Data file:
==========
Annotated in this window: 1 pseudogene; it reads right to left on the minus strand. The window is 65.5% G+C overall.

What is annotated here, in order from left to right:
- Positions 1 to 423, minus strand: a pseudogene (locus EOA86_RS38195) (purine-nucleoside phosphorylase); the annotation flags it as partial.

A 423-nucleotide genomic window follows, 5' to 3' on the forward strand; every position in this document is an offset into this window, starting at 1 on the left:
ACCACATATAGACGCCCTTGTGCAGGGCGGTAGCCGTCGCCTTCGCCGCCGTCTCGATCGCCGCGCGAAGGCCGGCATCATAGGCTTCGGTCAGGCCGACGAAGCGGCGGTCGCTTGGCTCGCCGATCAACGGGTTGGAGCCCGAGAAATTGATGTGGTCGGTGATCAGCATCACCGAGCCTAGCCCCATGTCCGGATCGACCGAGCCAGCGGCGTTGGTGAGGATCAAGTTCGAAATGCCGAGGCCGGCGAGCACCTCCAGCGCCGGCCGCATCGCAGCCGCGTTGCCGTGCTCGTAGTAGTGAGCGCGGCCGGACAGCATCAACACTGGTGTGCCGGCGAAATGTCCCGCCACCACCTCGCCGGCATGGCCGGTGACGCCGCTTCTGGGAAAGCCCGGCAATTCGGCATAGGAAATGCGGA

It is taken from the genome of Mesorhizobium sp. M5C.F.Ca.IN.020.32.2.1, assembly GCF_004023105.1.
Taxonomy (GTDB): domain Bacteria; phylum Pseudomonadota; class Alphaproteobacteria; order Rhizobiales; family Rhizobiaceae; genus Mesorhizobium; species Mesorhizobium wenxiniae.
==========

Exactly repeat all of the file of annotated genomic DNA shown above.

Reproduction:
Annotated in this window: 1 pseudogene; it reads right to left on the minus strand. The window is 65.5% G+C overall.

What is annotated here, in order from left to right:
- Positions 1 to 423, minus strand: a pseudogene (locus EOA86_RS38195) (purine-nucleoside phosphorylase); the annotation flags it as partial.

A 423-nucleotide genomic window follows, 5' to 3' on the forward strand; every position in this document is an offset into this window, starting at 1 on the left:
ACCACATATAGACGCCCTTGTGCAGGGCGGTAGCCGTCGCCTTCGCCGCCGTCTCGATCGCCGCGCGAAGGCCGGCATCATAGGCTTCGGTCAGGCCGACGAAGCGGCGGTCGCTTGGCTCGCCGATCAACGGGTTGGAGCCCGAGAAATTGATGTGGTCGGTGATCAGCATCACCGAGCCTAGCCCCATGTCCGGATCGACCGAGCCAGCGGCGTTGGTGAGGATCAAGTTCGAAATGCCGAGGCCGGCGAGCACCTCCAGCGCCGGCCGCATCGCAGCCGCGTTGCCGTGCTCGTAGTAGTGAGCGCGGCCGGACAGCATCAACACTGGTGTGCCGGCGAAATGTCCCGCCACCACCTCGCCGGCATGGCCGGTGACGCCGCTTCTGGGAAAGCCCGGCAATTCGGCATAGGAAATGCGGA

It is taken from the genome of Mesorhizobium sp. M5C.F.Ca.IN.020.32.2.1, assembly GCF_004023105.1.
Taxonomy (GTDB): domain Bacteria; phylum Pseudomonadota; class Alphaproteobacteria; order Rhizobiales; family Rhizobiaceae; genus Mesorhizobium; species Mesorhizobium wenxiniae.